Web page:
AKA The Presence
Director: Kevin S. Tenney.
Starring. James. W. Quinn. Kathleen Bailey, Linnea Quigley. USA. 1h 20m.
Sometimes films are just so freaking bad they turn out to actually be really enjoyable, this just might be one of the best of this rare category.
I believe that in the beginning there was a brilliant idea to make some kind of creepy occult based gory horror with a wise cracking team of police officers to play skeptic against an advanced paranormal team who have to team up to fight some kind of grand occultist, but that concept seemed to be hazed by whatever happened during production of this chaotic horror..
Jumping straight into the fun, with an over the top and comical opening, where a frightened, paranoid man hurls himself from a 2nd floor window in fear after encountering the malevolent spirit which haunts his lavish mansion. But from this dodgy opening and until it’s silly antic ending, I don’t think a shred of research was done into the paranormal at all, but at least the film has some boobage. I find it quite amusing that the 80’s staple of horror was some form of nakedness…if you ever turned up at a friends house half way through a movie, you’d know it’s a horror after the first flash of tit, why this ended by the mid nineties I’ll never know..
The heir of the fortune behind the spooky Inn, is haunted by a twisted occultist and hires a team of paranormal investigators to enter the domain to use their new fan dangled ghost catcher to ensure his guests future safety. The tiny device is underplayed but it has nothing on the Ghosbusters Proton Pack so probably best they didn’t try to explain the mechanics!
As someone has recently been killed, the team needs protection, police protection! Because the cops always sort out demonic possessions and haunted houses?? So a tough seasoned sergeant sends in his best but most annoying agent Tony Vincente (Quinn) and his lady lovin’ partner Levi Jackson (Talley). The cop pair are similar to the dirty pair from Samurai Cop but with the “white guy” being an indie version of Charlie Sheen. This guy will not stop cracking cheap one liners, which is fun at first but he’s the only person who doesn’t delivers his lines like hes’s just woken up from a crack coma, but this could have something to do with all the dialogue and sound effects having to be re recorded in post production and there was a massive mix up when shooting..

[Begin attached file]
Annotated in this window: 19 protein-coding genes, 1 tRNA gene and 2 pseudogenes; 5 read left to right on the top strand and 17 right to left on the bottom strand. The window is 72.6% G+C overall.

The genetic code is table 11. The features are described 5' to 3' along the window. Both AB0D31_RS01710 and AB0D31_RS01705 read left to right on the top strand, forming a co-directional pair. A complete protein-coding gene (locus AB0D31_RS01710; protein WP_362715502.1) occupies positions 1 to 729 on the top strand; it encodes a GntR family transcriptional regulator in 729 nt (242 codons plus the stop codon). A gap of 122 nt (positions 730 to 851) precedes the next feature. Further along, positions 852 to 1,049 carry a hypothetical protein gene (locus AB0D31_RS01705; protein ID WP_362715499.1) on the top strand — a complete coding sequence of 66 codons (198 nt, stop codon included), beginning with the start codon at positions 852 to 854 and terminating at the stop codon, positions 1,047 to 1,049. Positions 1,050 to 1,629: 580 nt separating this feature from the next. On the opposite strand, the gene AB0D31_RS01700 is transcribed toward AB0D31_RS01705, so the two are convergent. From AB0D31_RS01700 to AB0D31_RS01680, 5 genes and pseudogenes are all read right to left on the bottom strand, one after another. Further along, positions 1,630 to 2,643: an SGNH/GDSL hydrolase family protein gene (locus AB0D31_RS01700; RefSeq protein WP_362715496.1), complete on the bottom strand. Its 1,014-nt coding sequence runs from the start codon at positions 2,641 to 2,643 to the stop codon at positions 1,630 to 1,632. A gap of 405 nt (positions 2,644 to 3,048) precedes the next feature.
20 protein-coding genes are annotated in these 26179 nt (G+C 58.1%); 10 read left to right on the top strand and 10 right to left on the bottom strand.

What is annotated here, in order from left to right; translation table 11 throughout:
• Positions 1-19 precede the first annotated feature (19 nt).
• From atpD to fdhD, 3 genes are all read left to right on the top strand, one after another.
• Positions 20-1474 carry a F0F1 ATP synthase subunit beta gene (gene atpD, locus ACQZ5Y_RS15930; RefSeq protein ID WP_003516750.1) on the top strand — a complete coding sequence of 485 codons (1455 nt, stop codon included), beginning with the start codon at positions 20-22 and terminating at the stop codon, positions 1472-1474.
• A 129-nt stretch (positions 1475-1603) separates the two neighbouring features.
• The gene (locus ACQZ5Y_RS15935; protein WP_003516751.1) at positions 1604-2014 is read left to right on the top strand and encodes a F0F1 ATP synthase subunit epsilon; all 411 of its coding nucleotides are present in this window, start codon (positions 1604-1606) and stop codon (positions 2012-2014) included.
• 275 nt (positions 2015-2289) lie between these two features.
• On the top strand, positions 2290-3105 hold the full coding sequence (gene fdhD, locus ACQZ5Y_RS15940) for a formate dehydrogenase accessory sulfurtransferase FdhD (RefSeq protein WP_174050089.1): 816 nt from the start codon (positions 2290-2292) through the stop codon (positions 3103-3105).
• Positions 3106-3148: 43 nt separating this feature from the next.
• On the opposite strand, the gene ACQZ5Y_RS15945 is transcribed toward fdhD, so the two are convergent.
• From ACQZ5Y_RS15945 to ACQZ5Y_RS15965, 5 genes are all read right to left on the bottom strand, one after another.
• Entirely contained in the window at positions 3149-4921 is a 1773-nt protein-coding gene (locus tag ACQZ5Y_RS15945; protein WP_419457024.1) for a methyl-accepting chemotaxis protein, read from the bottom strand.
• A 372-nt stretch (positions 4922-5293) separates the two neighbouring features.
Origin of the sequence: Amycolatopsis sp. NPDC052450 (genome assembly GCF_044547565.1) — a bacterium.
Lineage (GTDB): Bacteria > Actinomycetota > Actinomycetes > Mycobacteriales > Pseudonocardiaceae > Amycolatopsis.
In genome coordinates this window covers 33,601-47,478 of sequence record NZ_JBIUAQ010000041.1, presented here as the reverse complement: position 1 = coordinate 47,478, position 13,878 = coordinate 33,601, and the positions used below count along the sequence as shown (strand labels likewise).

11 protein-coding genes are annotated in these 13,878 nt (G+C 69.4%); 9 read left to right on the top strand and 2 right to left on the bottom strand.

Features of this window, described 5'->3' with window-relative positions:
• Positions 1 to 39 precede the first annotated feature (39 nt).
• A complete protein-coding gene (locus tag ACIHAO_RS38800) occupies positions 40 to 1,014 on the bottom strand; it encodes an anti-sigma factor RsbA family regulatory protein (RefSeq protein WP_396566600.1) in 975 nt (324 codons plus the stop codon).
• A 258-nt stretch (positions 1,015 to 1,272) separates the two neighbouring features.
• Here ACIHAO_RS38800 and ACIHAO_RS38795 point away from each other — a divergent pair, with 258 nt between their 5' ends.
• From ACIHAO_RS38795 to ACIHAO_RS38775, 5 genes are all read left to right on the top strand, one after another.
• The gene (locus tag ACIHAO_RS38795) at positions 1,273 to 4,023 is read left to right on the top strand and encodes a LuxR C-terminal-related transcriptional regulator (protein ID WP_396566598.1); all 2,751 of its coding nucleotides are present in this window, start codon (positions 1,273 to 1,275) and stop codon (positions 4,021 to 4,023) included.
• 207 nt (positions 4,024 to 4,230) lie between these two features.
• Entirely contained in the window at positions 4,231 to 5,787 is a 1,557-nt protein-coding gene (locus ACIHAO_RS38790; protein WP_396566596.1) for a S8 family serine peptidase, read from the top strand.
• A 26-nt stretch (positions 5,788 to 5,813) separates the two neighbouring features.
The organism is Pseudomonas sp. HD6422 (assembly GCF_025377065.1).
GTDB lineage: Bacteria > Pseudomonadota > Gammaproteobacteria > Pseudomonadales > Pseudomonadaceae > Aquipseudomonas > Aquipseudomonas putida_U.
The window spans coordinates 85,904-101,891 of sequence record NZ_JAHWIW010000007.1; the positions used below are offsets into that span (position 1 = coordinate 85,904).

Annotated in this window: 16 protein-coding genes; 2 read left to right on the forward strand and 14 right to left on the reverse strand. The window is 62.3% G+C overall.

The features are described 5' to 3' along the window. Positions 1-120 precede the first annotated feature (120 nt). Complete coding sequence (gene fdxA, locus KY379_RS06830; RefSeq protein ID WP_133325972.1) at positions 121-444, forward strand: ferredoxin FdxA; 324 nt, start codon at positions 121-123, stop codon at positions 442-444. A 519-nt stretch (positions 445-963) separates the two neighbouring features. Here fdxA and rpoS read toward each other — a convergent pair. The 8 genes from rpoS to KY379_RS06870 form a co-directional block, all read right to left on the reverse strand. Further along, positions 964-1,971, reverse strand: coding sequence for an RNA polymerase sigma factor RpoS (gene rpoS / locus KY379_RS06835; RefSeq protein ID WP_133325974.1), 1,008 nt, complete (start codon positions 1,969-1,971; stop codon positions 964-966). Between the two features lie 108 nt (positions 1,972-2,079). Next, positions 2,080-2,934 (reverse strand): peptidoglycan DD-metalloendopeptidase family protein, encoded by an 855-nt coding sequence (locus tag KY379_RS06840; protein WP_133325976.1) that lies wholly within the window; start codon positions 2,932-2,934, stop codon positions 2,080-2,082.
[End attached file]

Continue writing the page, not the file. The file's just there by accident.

From the first few minutes in the house their psychic companion, Whitney (Bailey) begins spazzing out, and she does this a lot throughout the movie, someone on par with the Simpsons in Japan every time the entity begins to manifest in some way, it’s really wacky and gets a bit tedious but remains funny AF as it happens every few minutes by the end of the movie her dramatic overacting is matched by a lot of the cast whenever something goes bump in the night, and each witchy moment is met by a witty come back from Officer Vincente *ta boom tis* and Officer Jackson then lusts after Linnea Quigley some more, and this gets rinsed and repeated a lot. There is some character development, but it’s mainly everyone just amping up their character to the limit, Vincente just cracks more jokes as the chip on his shoulder gets bigger and he starts throwing big punches as the death toll rises as the team are picked off one by one.
Because of all the comedy overacting, poorly delivered lines and poor gory kills, it’s hard to see this as a solid horror movie, but if done right it really could have been terrifying, there are possessed cars, killer showers, and psychically controlled bullets but everything is handled with an adolescent hand. We, horror fans, all love a great shower scene but this one is over so quick, Norman Bates would still be sharpening his knife and the boars from Evilspeak would be still licking their chops, but in Witchtrap most of the death scenes are wham bam thank you ma’am.
With a host of cinema sins this film is still so much fun to watch, but probably only if crackpot bad movies are your thing, it’s hard to pinpoint why it’s so infectious but like Spookies it floats around as one of those so bad so good horrors that can’t take serious but you can kick back and enjoy the ridiculous fun, that clearly states that it is NOT a sequel to Witchboard, even though it tries to be 😦
R – Ghostbusters (1984), Spookies (1986), Witchboard (1986)
L – 8 Films from 1989 Still Worth Talking about Vol 1.
Vs – Witchboard vs Witchtrap